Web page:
rubybeach
Ruby Beach, Olympic National Park

The wind picks up, and soon we are on the Pacific Coast.  We make a stop at rugged Ruby Beach where abundant wildflowers are whipped about on the bluff.

A few hours later we are in Cape Disappointment State Park.  It is located where the Columbia River meets at the Pacific Ocean.  And you will remember from your history, this is where Lewis and Clark and company completed their contract.  I wanted to camp where they camped.  And, if signs can be believed, I did.

Cape Disappointment lighthouse
Cape Disappointment lighthouse

It was named Cape Disappointment by an English fur trader/merchant of dubious reputation, John Meares.  There is a wicked sandbar at the mouth of the river.  It looks like the waves are breaking way out in the ocean.  Because of this dangerous feature, Captain Mears could not enter the Columbia River and gave the area this name.  A lighthouse was built on the 200ft bluff to warn other seamen of the danger entering the River.

In 1805 Lewis and Clark showed up and wondered how the peaceful Pacific could be so wild.  They camped here, but the weather was so miserable they relocated to the south side of the River.

Artist Maya Lin started her Confluence Project here.  I stood here maya-lin
to try to understand the geography of the place and to take photos, not realizing the importance of the art I was standing on.

columbiariver
Columbia River, Baker Bay, from the Maya Lin viewing platform

Of course, people come to Cape Disappointment for many reasons.

lncbeachsurfer
Oola boogie boarding

This one looked pretty cold and dangerous to me!

Being keen to see family, I decided to cross over to Interstate 5 where we passed this magnificent site:

mtshastatop
Mount Shasta

On into California participating in fun-and-death with impatient 18wheelers.  The time saved was much too stressful.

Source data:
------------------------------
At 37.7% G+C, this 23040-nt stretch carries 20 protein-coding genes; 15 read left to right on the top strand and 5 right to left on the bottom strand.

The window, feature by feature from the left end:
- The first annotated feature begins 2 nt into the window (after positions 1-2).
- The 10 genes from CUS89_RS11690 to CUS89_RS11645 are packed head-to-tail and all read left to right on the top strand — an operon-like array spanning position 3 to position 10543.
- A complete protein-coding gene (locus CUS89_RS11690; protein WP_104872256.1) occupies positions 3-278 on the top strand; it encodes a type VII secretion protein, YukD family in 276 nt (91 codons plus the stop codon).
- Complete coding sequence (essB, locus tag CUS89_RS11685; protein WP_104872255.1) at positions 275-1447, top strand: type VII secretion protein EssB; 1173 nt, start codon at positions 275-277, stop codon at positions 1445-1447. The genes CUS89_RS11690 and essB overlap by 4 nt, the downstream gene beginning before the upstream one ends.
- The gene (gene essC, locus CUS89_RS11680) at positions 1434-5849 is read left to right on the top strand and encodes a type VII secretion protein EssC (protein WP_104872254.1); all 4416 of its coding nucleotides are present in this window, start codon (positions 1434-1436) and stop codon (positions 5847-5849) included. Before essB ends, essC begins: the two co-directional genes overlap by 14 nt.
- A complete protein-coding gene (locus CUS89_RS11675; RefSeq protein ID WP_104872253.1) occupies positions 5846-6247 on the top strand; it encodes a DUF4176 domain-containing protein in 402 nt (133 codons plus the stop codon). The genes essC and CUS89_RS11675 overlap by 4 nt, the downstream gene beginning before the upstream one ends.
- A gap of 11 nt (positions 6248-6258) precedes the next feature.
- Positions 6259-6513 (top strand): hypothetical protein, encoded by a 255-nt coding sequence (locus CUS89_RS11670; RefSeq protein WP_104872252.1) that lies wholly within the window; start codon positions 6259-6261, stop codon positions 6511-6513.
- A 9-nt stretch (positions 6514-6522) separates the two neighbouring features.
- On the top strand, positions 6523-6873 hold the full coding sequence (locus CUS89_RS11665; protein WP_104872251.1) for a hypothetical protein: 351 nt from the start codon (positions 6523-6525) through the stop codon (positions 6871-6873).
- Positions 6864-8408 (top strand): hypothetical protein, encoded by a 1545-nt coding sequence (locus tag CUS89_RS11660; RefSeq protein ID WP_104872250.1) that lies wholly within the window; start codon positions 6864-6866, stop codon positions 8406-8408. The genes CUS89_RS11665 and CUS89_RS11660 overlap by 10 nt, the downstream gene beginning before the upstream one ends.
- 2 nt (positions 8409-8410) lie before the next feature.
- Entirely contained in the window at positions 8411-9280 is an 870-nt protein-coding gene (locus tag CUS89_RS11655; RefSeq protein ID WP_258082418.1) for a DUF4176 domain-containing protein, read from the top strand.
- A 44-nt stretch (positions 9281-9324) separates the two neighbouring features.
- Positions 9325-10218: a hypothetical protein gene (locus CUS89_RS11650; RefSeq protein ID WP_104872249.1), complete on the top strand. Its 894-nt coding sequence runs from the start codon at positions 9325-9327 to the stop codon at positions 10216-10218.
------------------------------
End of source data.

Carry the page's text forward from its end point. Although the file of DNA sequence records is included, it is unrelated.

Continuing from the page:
After good family visits it was time to do the errands.  BUY ART SUPPLIES! One of the places on my list was

dharma1
Dharma Trading Company in San Rafael

the place to find everything needed to add color to fiber.  In my case I needed to pick up a large roll of paper-backed silk for inkjet printing.  When the warp and weft are straight it makes wonderful hangings.  New project in the works…. printing some of my “discovered figures”, photos, and street rubbings on this luscious fabric.  Then doing everything possible to contrast its beauty with violence.  Don’t ask why.  I don’t know yet.

Up the California coast on 101 this time.  Precious stops in Coastal Redwood groves.  I don’t know of anything more quieting than just BEING in a grove of these trees, tallest on the planet.  Something in their bark just seems to neutralize all the poisons.

redwood4
California Coastal Redwoods
redwoodtwins
And these are not even old growth!

My sources tell me that Lewis and Clark and Co. did not like fresh fish, like salmon.  Sick of the weather on the north side of the Columbia and sick of being hungry and sick, they took the advice of local Indians who told them that there were elk on the southern shore of the River.  When the weather cleared enough for the company to trust their boats to the waters they came upon herds of this.

elk-car
Roosevelt Elk stopping traffic.
cresentcity-dolos
Municipal Art?

In Crescent City I had to stop the car for this 40 ton concrete work of sculpture.  I had to find out about it.  As it turns out, these “dolosse” are used all over the world to to strengthen breakwaters.  Who knew?  (Mr. Wildcard did.)

Dolos
Breakwater reinforcement in Cape Town, South Africa

Their name means something like “knuckle bones” in Afrikaans.  They were developed South Africa in the 1960s to protect jetties by dissipating the energy of incoming water rather than blocking it.  Genius.  Does Life imitate Art or what?!

copcar3
Plymouth

Another “arresting” sight on the side of the road!

summercamp
Path to the Elwah River and the site of the dam that is no more.